How My Heart Gets Said

I stop for the view on the horizon,
it’s true, or partly true
every place is a vista
I keep going to.

It’s true, or partly true
I can’t tell how far I’ve gone
and I keep going, too
no one’s on this path.

I can’t tell how far I’ve gone
through these cedars, maples,
no one’s on this path,
no openings, no cut throughs

through these cedars, maples.
Sometimes the only way is the only way.
No openings, no cuts throughs
I can never go back the way I came—

sometimes the only way is the only way,
I stop for the view—the horizon
I can never go back to. The way I came
every place is a vista.



Click here to read Alexis Ivy on the origin of the poem.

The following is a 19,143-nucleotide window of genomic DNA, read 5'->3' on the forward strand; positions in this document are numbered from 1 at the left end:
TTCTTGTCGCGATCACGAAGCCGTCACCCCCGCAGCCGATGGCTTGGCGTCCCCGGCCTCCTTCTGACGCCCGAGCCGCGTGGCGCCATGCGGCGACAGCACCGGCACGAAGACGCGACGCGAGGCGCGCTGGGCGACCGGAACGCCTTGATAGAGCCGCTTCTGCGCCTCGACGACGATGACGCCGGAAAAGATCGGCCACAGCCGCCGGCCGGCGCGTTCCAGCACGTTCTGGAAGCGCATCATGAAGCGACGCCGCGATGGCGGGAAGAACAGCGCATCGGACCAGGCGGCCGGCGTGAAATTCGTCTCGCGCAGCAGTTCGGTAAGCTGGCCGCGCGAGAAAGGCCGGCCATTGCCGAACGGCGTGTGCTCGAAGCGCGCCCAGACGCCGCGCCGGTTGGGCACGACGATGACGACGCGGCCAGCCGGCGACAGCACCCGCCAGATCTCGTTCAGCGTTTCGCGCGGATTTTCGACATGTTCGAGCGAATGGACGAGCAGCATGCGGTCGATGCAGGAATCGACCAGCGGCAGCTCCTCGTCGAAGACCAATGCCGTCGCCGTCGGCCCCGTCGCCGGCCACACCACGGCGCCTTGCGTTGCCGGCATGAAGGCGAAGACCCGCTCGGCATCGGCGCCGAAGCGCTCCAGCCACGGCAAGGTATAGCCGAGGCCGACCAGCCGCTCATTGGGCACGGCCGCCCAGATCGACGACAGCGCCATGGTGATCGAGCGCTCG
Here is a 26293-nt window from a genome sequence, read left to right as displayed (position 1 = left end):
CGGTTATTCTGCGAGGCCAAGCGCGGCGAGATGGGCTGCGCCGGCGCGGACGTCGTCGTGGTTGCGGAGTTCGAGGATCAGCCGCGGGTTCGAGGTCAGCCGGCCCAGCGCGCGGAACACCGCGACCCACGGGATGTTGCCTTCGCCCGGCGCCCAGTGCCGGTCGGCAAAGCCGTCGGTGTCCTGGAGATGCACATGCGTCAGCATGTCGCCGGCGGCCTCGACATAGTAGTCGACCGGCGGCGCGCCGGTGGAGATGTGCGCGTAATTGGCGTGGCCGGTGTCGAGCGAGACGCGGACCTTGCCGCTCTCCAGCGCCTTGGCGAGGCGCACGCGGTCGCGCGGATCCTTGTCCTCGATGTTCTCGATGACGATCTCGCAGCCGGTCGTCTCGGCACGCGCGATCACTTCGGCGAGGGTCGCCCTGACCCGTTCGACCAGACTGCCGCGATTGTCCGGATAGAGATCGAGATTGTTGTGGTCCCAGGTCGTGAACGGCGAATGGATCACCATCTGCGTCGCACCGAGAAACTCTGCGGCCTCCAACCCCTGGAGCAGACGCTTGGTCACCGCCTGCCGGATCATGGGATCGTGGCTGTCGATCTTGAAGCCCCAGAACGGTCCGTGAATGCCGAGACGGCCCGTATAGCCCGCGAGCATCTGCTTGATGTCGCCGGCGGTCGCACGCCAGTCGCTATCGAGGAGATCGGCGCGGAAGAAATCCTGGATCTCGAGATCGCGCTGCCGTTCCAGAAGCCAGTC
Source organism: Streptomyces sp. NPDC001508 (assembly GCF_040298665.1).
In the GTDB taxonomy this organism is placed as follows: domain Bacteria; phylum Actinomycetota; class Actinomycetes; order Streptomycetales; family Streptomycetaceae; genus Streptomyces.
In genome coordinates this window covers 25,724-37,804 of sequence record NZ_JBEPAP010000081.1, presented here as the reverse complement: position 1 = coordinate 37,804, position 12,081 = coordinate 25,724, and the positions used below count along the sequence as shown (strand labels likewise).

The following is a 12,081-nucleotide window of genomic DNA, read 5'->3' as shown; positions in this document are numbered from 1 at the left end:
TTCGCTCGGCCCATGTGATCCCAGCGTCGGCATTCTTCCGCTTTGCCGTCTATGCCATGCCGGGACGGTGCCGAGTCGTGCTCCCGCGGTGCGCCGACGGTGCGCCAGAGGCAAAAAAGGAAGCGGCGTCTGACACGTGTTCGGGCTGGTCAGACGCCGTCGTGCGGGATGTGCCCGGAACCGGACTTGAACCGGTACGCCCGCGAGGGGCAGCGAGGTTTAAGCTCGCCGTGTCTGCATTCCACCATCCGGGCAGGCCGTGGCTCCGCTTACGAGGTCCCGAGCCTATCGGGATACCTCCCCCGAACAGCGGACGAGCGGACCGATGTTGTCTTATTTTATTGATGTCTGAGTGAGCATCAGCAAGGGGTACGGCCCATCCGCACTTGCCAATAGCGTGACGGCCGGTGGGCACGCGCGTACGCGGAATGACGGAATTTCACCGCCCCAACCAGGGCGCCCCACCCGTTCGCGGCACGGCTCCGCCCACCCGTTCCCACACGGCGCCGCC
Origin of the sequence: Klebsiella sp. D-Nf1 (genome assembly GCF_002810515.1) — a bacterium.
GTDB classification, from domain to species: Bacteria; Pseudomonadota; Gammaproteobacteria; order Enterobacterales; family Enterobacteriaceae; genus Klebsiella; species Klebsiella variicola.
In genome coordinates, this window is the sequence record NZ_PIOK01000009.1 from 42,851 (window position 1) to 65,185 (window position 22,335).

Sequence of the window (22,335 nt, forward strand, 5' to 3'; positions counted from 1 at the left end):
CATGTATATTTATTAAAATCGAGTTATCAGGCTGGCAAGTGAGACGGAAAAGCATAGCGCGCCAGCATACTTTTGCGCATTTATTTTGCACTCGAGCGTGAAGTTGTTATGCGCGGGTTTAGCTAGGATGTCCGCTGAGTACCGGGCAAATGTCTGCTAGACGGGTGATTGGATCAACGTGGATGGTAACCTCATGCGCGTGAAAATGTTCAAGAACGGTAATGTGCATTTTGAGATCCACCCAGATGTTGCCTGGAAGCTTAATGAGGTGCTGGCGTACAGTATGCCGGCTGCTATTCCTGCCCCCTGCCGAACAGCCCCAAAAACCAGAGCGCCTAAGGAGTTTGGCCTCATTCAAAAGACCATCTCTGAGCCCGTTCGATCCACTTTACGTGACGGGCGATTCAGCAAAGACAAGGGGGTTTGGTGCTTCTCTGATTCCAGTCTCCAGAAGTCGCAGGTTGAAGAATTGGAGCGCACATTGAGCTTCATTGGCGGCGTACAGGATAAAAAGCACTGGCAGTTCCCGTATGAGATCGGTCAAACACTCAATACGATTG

Image: by Thomas Münter, licensed under CC 2.0.

Alexis Ivy:

The poem started as a whole can-you-believe-it story about realizing the path I was on wasn’t a loop and running into some bulls while hiking a mogote in Vinales, Cuba. After writing that version of the poem I realized who cares about what really happened, the heart of the poem was in the language I had written– a metaphor for living and for writing. I took the story out and ran with the essence of the poem– how wherever I looked I felt changed, not knowing if the path was a loop I was unclear whether I was getting closer or farther from a destination. This poem became a pantoum because the form is an interwoven loop showing the experience I had wandering in this landscape. This form gave me a metaphorical way to enter the experience and to find the heart of the poem I was writing.

Alexis Ivy
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